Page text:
How many trout can Mike Trout now buy?

Mike Trout is about to sign a $430 million contract, keeping him an Angel for likely the rest of his career.

Which leads to an important question: How much trout (the fish) could Trout (the ballplayer) buy with all of that money?

Ultimately, it depends on whether we are talking about whether he wants to buy trout as food or trout as fish.

The food is easy enough. Presuming that Mike Trout has Amazon Prime (and why wouldn’t he?), he could get 3.7 ounce Roland Rainbow Trout Fillets smoked and sliced for $7.08.  That means that (if he doesn’t get taxed on his salary- and he will be) he could buy 60.73 million (60,730,000) of those. That’s 224,701,000 ounces of trout- 6,270 (long) tons. That’s a bit over half the weight of all the trash that New York City creates in a day. That’s a lot of fish.

Then, there is the questions of actual Trout. According to a trout hatchery that I found on Google that offers trout for pond/lake stocking, the price of rainbow trout varies both on how long the trout and how many are being ordered. So, depending on what type of trout that Trout wants, it could be anywhere from a maximum of 296,600,000 rainbow trouts between 4 to 6 inches to a minimum of 107,500,000 rainbow trouts between 10 to 12 inches. Technically the trout could get bigger, but that’s a “call for pricing” thing. I’m curious if that would even be possible. I imagine it would technically be, as trout are very widespread both commercially and in the wild. But then again, I’m not an expert here. Maybe Mike Trout could corner the entire trout market.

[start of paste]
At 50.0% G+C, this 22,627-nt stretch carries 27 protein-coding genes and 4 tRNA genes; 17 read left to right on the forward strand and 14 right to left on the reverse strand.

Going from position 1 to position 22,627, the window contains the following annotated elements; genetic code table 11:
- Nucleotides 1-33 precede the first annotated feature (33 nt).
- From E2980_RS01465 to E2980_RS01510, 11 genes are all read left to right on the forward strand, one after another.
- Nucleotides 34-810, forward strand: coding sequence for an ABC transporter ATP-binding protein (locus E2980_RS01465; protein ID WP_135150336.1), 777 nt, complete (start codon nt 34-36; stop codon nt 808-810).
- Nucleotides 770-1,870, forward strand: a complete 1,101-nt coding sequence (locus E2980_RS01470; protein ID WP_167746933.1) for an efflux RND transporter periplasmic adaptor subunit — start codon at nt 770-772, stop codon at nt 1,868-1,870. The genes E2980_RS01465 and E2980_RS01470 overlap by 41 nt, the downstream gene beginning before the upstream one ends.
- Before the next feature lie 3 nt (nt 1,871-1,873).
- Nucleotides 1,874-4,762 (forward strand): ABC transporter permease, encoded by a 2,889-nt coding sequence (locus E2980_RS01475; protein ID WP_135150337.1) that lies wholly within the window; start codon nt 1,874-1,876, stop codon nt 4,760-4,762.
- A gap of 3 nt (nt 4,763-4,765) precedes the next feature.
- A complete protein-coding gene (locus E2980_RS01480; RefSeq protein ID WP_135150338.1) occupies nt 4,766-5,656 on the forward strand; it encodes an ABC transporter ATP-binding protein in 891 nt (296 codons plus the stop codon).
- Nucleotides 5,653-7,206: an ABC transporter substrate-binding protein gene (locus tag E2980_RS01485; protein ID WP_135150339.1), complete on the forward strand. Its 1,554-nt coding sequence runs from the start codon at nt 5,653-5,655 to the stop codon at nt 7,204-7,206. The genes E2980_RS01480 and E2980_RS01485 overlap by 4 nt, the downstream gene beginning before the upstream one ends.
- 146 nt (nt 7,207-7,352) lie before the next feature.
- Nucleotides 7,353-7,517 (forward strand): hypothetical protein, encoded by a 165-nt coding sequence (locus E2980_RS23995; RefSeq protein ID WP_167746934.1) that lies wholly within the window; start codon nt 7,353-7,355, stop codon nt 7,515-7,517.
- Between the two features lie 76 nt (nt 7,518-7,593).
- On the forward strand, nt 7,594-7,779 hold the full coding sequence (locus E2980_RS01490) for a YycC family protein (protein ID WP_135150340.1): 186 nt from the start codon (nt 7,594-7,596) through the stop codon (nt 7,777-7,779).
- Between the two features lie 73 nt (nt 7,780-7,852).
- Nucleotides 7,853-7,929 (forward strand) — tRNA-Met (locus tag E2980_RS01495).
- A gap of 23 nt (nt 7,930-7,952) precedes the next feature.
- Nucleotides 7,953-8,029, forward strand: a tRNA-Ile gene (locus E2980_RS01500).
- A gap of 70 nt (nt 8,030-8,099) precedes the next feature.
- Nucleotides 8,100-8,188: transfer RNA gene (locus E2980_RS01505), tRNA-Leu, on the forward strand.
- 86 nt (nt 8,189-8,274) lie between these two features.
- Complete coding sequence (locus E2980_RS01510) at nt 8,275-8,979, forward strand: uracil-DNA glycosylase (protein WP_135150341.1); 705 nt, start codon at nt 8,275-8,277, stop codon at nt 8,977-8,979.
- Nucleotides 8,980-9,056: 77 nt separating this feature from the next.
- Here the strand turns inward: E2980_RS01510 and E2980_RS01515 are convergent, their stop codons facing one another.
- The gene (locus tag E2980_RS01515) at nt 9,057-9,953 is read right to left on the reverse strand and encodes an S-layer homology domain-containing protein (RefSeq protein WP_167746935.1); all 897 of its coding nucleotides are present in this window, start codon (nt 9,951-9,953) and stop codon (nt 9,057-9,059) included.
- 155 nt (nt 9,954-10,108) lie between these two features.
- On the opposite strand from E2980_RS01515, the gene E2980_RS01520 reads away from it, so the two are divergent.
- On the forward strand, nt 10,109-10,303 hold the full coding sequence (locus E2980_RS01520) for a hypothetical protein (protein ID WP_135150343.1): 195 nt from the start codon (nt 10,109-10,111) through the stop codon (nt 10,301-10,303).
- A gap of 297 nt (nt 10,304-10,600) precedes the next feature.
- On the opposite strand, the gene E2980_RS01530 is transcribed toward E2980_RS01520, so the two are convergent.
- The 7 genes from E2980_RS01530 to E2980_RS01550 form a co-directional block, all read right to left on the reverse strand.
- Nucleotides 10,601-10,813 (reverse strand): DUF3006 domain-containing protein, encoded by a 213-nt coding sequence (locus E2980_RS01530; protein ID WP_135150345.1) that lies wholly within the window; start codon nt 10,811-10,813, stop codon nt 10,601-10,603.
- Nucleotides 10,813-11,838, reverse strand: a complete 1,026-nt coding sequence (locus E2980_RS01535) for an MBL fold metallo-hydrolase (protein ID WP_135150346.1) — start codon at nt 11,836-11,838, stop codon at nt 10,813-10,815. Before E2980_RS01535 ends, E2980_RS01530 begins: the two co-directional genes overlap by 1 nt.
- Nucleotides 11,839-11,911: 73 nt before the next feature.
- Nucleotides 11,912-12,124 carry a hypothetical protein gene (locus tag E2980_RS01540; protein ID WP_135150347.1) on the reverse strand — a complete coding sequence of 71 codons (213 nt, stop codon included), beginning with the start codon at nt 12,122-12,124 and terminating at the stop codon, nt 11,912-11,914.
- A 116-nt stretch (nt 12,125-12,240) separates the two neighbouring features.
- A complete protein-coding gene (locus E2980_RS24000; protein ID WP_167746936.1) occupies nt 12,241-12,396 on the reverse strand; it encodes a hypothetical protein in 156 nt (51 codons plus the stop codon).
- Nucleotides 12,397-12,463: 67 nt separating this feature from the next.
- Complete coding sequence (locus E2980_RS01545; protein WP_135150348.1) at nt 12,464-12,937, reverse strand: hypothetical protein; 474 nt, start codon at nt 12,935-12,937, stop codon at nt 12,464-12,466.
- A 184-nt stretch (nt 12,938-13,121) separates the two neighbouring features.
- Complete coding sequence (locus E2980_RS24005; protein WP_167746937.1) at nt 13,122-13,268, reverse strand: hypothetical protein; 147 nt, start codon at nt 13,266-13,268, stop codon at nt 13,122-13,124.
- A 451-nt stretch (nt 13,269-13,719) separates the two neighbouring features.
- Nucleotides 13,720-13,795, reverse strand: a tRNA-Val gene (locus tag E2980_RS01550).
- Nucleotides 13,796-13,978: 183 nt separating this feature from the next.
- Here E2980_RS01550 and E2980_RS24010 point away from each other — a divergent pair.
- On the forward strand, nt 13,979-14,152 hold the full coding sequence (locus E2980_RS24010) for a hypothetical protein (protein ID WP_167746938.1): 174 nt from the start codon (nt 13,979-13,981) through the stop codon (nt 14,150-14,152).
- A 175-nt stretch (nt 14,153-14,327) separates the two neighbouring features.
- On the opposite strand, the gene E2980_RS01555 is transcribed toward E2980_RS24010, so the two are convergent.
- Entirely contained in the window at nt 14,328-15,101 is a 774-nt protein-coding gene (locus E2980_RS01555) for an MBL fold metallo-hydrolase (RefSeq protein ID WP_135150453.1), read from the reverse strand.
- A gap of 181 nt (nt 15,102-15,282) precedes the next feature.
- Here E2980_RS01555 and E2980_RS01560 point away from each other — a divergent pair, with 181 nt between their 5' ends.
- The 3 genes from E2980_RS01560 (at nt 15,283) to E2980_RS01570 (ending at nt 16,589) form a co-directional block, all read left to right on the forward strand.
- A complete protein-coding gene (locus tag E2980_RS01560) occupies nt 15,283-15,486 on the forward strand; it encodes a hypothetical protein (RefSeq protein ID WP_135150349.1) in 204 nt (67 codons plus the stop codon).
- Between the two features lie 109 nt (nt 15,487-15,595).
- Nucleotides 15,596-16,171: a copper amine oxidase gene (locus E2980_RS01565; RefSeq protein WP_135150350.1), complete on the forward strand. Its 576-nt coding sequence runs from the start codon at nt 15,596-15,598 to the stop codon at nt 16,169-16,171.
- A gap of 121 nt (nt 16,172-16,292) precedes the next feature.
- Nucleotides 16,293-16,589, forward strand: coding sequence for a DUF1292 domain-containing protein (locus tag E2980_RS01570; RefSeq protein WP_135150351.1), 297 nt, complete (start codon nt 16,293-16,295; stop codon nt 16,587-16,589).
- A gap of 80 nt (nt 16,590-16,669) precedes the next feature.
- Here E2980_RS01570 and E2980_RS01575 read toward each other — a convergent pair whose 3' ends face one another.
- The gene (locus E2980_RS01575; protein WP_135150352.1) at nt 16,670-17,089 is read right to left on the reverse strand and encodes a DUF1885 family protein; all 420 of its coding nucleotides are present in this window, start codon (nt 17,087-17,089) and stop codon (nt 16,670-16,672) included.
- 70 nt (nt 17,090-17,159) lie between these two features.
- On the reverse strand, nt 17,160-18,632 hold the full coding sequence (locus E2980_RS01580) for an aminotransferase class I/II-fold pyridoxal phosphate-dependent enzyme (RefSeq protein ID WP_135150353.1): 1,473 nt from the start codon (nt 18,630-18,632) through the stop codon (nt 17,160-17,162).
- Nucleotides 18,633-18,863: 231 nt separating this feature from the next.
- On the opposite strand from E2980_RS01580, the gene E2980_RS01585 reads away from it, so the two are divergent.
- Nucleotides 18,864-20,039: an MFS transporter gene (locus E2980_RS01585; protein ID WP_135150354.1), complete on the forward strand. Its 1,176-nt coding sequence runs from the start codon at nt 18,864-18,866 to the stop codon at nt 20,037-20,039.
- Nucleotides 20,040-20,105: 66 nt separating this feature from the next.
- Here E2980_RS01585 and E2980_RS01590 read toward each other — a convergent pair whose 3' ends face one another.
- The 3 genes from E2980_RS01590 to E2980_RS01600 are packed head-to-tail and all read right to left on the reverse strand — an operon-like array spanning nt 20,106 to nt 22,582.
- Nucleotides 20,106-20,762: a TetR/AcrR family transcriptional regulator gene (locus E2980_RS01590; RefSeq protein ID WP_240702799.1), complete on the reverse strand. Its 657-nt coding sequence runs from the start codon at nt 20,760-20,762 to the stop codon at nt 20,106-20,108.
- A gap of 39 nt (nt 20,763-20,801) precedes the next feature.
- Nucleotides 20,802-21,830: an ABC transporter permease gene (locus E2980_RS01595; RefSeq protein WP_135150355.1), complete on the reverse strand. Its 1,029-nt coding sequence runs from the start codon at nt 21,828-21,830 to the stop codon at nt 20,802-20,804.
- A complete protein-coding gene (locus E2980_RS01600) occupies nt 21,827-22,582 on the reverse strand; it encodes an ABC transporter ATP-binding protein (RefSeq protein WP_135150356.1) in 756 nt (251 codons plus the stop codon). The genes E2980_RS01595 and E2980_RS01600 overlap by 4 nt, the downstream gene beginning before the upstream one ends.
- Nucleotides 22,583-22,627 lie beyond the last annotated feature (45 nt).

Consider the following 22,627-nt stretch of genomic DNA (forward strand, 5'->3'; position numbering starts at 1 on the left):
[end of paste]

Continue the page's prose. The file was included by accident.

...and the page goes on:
So, in short: Mike Trout is going to be helluva rich and be able to buy a helluva lot of trout.

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MVPs of the Weekend (August 7, 8 and 9, 2015)

The MVPs of the weekend, in order, are Mike Trout, Stephen Strasburg, and Corey Kluber.

 

Standings, as always, after the jump:

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All-Star Wrap-Up and MVP of Yesterday update

Well, that was fun.

To be sure, there have been many better All-Star Games. But there have also been many worse All-Star Games as well. And, what’s more, the festivities themselves were above average- the Home Run Derby, for example, has been reborn thanks to the brackets and time limits. It certainly isn’t perfect, but for the first time in quite awhile, I felt like I was watching the Home Run Derby beyond the first round because I was enjoying it, not simply because it was on.

And then there is Mike Trout. He batted four times last night, and in some ways the game became his showcase. He homered, he walked, he beat out a throw to first to avoid a double play. He rightfully was named MVP, his second in a row (the first player to do that), and he’s only 24. It is not out of the realm of possibility that, one day, the quote “The All-Star Game was made for Willie Mays” will instead be “The All-Star Game was made for Mike Trout.”

Not surprisingly, Trout is the MVP of Yesterday, just as he was the MVP of the game. Standings, as always, after the jump:

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